AGENCY CONTACT INFORMATION
Arizona State Retirement System (ASRS)
The Arizona State Retirement System was created in 1953, providing retirement and other benefits for state employees, university faculty and employees of the state’s political subdivisions (Laws 1953, Chapter 128). Teachers joined the ASRS on January 1, 1955. Statutory authority is found in A.R.S.§§ 38-711 et seq.
The Arizona Constitution, Article 29 outlines conditions related to funding, assets and membership of public retirement systems. These provisions were added by constitutional amendment, approved by voters in the general election held November 3, 1998 (Laws 1998, Senate Concurrent Resolution 1009).
The ASRS provides retirement and other benefits, including survivor and disability benefits and health insurance, for most public sector employers in Arizona. Eligible employees include those who are employed by the state of Arizona as well as employees of state universities and colleges, public school districts, charter schools, all 15 counties, most cities and towns and a variety of special districts. A nine-member board, appointed by the Governor to three-year terms, is responsible for preservation and protection of the retirement trust fund. The Board also supervises the administration of the ASRS by its director.
The current ASRS defined benefit plan became effective July 1, 1971. ASRS invests assets in equities, bonds, and real estate. Each member and employer contributes an amount set by statute. When system members retire, their account balance is converted into a guaranteed annuity that pays a specified benefit on a monthly basis.
Laws 1912, Chapter 95, outlined a method to provide a pension for teachers who had 25 years or more of service in Arizona public schools. The annual pension was set at $600 and was paid quarterly from the School Fund of the State of Arizona. From 1912 to 1943, specific conditions and qualifications relating to age and years of service were modified from time to time.
Laws 1943, Chapter 61 established the Teachers Retirement System and repealed related provisions of Arizona’s 1939 code (§54-1008). When ASRS was established in 1953, teachers were provided an opportunity to join, and voted to do so in 1954 (effective January, 1, 1955).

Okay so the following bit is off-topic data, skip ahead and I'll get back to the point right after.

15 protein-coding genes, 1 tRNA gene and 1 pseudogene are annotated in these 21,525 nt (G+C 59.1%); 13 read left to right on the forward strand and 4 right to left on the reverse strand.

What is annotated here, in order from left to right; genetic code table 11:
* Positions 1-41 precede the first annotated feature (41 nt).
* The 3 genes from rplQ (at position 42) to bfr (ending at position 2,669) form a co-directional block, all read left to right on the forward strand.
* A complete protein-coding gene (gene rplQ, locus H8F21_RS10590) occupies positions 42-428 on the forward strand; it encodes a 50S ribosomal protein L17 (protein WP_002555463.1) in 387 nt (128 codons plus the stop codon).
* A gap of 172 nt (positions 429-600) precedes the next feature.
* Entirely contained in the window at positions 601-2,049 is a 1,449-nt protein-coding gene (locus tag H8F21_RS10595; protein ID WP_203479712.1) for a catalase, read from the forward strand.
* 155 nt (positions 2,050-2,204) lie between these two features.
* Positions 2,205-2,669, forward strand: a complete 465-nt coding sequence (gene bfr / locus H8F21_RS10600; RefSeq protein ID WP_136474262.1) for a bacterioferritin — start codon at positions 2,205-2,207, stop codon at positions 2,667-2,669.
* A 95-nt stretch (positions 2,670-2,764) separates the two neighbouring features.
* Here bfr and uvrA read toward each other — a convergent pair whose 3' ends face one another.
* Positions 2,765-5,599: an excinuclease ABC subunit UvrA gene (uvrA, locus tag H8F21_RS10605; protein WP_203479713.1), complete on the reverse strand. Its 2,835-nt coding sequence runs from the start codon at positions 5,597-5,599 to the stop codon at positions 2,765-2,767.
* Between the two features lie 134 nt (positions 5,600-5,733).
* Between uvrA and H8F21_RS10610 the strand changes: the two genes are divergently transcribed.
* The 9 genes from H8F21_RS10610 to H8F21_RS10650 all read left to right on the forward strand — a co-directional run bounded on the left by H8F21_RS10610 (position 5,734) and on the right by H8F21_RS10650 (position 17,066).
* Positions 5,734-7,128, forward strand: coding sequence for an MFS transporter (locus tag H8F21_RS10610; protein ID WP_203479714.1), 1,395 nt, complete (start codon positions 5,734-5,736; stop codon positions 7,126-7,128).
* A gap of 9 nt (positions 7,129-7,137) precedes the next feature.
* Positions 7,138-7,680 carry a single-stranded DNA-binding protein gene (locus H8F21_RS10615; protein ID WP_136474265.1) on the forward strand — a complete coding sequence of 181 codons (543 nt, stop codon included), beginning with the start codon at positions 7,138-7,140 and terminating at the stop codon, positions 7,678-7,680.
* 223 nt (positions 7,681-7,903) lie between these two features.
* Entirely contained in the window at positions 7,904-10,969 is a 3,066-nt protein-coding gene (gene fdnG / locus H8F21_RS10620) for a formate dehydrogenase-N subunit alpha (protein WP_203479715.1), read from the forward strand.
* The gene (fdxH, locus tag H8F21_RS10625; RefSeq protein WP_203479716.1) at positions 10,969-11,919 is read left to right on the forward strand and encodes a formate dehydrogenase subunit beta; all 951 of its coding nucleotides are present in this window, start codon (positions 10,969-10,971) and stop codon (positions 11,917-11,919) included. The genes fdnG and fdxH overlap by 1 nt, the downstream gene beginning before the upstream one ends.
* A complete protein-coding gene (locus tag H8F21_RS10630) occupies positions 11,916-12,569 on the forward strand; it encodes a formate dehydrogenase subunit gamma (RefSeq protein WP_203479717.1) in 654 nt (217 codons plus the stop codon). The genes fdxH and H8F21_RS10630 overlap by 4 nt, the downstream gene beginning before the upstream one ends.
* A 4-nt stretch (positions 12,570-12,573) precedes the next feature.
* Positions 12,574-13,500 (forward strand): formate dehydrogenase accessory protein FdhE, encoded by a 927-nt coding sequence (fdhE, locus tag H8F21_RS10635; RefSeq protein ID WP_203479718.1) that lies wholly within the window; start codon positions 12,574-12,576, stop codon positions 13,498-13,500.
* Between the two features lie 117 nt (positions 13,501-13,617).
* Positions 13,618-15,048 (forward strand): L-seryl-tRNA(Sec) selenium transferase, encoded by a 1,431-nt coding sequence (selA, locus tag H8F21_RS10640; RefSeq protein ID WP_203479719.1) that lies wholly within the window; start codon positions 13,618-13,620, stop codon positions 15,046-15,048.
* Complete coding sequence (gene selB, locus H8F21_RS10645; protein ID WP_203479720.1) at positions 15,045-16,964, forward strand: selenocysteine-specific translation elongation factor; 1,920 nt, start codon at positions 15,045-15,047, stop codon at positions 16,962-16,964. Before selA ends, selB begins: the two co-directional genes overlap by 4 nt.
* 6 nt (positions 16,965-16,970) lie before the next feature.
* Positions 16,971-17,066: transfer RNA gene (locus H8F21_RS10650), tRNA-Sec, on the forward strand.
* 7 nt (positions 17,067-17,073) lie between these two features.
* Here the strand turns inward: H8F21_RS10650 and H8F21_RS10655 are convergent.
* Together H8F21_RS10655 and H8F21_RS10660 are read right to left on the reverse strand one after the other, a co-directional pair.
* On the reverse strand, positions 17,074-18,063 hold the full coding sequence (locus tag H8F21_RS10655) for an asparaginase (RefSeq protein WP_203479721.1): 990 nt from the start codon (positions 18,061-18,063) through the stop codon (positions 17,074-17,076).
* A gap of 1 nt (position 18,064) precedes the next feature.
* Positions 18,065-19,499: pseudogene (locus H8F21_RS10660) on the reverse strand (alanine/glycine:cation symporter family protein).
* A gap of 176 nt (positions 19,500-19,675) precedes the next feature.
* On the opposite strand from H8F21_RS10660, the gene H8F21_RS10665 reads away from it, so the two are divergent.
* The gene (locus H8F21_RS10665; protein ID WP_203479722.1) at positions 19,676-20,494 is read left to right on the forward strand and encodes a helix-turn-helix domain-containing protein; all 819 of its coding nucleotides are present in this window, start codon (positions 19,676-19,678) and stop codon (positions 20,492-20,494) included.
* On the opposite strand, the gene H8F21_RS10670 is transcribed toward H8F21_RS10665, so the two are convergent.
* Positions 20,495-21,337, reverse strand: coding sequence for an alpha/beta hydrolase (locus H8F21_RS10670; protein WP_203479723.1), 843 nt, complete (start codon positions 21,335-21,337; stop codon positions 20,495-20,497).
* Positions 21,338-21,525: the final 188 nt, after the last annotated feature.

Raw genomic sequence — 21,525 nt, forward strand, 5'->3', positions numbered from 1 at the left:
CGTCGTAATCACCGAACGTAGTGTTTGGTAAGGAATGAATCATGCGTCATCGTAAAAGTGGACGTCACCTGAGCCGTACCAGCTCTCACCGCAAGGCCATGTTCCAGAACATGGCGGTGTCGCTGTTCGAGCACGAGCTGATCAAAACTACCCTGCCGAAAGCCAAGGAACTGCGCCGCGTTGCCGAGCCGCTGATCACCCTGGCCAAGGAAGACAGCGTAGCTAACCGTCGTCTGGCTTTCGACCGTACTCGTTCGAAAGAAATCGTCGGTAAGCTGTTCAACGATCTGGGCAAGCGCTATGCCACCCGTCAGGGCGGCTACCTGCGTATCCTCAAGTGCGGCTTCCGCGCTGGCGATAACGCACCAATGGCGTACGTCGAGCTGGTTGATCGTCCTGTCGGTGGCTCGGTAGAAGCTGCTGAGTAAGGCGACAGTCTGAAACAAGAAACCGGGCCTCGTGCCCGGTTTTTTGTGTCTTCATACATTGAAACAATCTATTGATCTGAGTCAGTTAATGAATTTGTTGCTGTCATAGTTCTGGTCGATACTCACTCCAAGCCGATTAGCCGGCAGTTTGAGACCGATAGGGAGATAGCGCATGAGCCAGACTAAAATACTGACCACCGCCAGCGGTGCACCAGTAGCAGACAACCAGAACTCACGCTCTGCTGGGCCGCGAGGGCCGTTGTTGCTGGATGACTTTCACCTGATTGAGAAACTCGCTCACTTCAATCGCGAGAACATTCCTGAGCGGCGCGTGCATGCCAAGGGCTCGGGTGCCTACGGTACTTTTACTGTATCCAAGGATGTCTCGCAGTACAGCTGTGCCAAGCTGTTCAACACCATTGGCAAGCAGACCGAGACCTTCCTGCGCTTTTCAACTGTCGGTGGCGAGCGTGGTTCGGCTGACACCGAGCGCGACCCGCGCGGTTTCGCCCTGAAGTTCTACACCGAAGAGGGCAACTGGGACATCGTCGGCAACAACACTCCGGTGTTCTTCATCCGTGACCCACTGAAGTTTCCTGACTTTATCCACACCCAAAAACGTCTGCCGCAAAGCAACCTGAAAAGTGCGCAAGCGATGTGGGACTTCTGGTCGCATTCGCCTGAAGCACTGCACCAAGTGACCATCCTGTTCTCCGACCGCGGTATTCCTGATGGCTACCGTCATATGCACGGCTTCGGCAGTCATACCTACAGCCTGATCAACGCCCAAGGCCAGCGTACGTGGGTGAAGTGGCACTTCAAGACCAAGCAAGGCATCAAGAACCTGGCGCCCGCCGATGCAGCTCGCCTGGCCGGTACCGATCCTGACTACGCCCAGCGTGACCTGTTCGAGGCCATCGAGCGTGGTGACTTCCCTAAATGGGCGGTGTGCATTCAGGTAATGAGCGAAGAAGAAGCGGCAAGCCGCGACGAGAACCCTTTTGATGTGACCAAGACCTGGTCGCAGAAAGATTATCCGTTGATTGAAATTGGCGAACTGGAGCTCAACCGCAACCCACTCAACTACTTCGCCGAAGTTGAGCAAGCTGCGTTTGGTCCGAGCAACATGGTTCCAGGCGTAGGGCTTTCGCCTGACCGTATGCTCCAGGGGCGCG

The ASRS was created by Laws 1953, Chapter 128 “…to effect economy and efficiency in the state service by providing a means whereby employees who become superannuated may, without hardship or prejudice, be replaced by more capable employees…” in order to supplement federal Social Security. Eligibility for the program typically required at least ten years “creditable service” and began at age 60 or 65, depending on how a member chose to have their retirement fund disbursed. Members of the ASRS were required to contribute three and one-half percent of their total wages. (Note: the contribution rate is adjusted annually.)
A State Retirement System Board of five members was also established. Members were appointed by the Governor to five-year terms. Board members were prohibited from having an interest in any investments made by the Board, borrowing money from the ASRS, or becoming an endorser or surety for any investment made by the Board.
The Board was authorized to conduct all business on behalf of the ASRS, enter into contracts, invest funds, purchase annuities, and appoint individuals for the general administration of the ASRS on their behalf. They were also granted the authority to adopt, amend, or rescind regulations to administer the ASRS and were required to submit an annual report to the Legislature and the Governor.
Note: The following paragraphs provide information on numerous statutory changes adopted since the agency was established in 1953. Most address benefits, eligibility, formulas, years of service and administrative issues. Although these paragraphs do not represent a comprehensive listing or discussion of all amendments adopted over the years, they do provide a sampling of significant changes. The reader is encouraged to check current statute and conduct additional research as needed.
Laws 1953, Chapter 128, Section 16 addressed acceptable investment instruments, all of which were government bonds. This section also authorized the board to contract with a private legal reserve insurance carrier after the ASRS had been operational for three years to provide the benefits of the ASRS, provided said insurance carrier had already been in operation for at least ten years.
Laws 1955, Chapter 104 increased the number of members on the Board to seven.
Laws 1957, Chapter 96 updated and revised provisions regarding acceptable investment instruments, allowing investment in private entities in addition to government issued bonds. The qualifying period to receive ASRS was also reduced from ten years to five years of creditable service. A death benefit was created for those who had paid into the system, including those who had not completed five years creditable service.
Laws 1965, Chapter 87 ensured that members of the ASRS would see the full balance of their retirement account pass to their beneficiary or estate and addressed temporary disability benefits as well.